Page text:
CORVALLIS, Ore. Cervical cancer rates for Hmong women are among the highest in the nation, yet past research has shown that cervical and breast cancer screening rates for this population are low in part because of the Hmong's strong patriarchal culture.
However, a new study by Oregon State University researchers examining attitudes regarding breast and cervical cancer screening among Oregon's Hmong population shows a much more complicated picture. The study found that Hmong women often make their own health decisions, but in an environment in which screening is not discussed.
The study, recently published online in Health Education Research, is the first to look at the role of Hmong patriarchal and family influences on women's breast and cervical cancer screening. It is also one of the only studies conducted with Oregon's Hmong population.
Lead author Sheryl Thorburn, a professor of public health at Oregon State University, conducted the study with Jennifer Kue, a Portland native and member of the Hmong community. Kue is now an assistant professor at the Ohio State University.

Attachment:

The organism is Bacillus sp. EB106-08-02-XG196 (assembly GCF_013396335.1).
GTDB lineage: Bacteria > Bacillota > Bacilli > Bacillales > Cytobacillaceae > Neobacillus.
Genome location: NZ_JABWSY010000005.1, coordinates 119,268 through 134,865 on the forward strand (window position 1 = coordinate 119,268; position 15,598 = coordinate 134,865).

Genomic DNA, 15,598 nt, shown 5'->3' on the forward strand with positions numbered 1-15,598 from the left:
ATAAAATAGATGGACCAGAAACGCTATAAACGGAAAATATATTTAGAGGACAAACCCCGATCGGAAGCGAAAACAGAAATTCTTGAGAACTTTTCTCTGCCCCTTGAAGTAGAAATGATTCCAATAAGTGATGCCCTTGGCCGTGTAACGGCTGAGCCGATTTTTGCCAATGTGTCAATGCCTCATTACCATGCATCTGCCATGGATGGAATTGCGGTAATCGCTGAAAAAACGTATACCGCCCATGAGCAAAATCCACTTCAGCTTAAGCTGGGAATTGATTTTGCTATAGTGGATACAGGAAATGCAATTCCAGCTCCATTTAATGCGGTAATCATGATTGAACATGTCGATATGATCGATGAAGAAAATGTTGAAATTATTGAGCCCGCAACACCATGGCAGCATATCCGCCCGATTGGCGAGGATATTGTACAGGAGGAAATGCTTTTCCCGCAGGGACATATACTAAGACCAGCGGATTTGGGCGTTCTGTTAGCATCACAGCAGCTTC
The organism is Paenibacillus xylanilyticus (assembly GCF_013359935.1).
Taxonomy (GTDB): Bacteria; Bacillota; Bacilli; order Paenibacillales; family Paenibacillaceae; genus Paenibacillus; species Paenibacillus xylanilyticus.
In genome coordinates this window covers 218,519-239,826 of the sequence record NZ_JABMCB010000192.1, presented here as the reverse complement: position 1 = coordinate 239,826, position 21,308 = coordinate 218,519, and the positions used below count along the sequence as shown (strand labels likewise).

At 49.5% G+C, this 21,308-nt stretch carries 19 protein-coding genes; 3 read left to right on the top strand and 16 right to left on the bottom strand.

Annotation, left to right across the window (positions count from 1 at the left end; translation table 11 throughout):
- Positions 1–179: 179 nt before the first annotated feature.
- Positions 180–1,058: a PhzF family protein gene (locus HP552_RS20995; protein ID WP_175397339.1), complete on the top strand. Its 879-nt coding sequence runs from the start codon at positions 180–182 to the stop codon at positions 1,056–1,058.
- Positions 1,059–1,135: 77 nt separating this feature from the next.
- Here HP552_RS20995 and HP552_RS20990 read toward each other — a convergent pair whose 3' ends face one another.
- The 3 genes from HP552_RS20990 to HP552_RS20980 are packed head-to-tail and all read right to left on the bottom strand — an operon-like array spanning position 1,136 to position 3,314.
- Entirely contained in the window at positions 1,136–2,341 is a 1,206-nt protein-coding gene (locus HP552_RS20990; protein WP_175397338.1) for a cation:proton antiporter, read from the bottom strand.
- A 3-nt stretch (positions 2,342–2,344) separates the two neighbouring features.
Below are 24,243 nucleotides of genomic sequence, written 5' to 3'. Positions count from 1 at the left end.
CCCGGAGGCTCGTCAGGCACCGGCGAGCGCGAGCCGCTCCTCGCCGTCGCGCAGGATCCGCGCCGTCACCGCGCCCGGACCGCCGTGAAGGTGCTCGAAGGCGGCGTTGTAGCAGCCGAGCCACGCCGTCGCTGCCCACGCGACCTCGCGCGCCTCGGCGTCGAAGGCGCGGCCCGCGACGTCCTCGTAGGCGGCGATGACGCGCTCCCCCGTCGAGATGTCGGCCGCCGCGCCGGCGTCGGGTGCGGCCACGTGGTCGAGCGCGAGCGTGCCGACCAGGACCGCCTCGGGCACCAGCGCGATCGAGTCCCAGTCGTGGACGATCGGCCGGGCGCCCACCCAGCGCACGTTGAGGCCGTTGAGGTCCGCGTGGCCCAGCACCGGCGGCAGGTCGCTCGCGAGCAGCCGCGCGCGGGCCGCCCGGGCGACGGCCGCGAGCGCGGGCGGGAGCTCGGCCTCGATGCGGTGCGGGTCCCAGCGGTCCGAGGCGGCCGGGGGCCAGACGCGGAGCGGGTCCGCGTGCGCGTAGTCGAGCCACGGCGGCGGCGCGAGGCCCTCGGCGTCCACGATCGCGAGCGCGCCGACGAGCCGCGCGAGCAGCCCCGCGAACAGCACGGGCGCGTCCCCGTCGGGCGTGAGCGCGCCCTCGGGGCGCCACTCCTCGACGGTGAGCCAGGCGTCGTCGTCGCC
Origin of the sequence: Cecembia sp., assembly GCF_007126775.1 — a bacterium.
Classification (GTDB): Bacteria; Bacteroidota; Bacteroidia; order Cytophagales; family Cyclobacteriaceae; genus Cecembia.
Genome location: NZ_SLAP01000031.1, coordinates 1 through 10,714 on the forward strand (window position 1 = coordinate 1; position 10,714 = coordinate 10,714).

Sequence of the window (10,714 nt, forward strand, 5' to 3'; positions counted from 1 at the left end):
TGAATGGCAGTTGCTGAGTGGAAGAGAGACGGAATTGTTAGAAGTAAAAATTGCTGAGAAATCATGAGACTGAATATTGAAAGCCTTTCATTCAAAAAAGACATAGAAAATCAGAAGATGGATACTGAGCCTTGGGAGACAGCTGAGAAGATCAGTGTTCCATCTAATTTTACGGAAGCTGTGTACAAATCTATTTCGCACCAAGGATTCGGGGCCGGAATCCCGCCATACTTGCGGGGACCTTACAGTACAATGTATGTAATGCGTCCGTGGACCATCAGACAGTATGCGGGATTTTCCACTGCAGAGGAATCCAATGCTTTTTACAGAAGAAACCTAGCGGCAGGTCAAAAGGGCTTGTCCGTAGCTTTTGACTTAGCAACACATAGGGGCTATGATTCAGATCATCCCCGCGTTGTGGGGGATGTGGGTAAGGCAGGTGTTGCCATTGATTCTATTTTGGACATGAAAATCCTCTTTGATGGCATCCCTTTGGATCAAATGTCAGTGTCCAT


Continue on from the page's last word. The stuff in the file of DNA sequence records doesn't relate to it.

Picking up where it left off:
According to the researchers, about 3,600 Hmong live in Oregon, with the majority centered in the Portland metro area. They interviewed more than 80 Hmong people in Portland and Salem - not only women ages 18 years and older, but also men, including husbands and male leaders in the community.
In the study, the majority of women and men reported that women make health decisions independently, and that, in general, breast and cervical cancer screening was not discussed in the household.
"What we are seeing from our study is that the Hmong culture is evolving," Kue said. "It may not be the same for Hmong women everywhere. This is one piece of the puzzle."
The Hmong first came to the United States in the 1970s as refugees from Southeast Asia. They played a central role in supporting the U.S. during the Vietnam conflic
|Contact: Sheryl Thorburn|
Oregon State University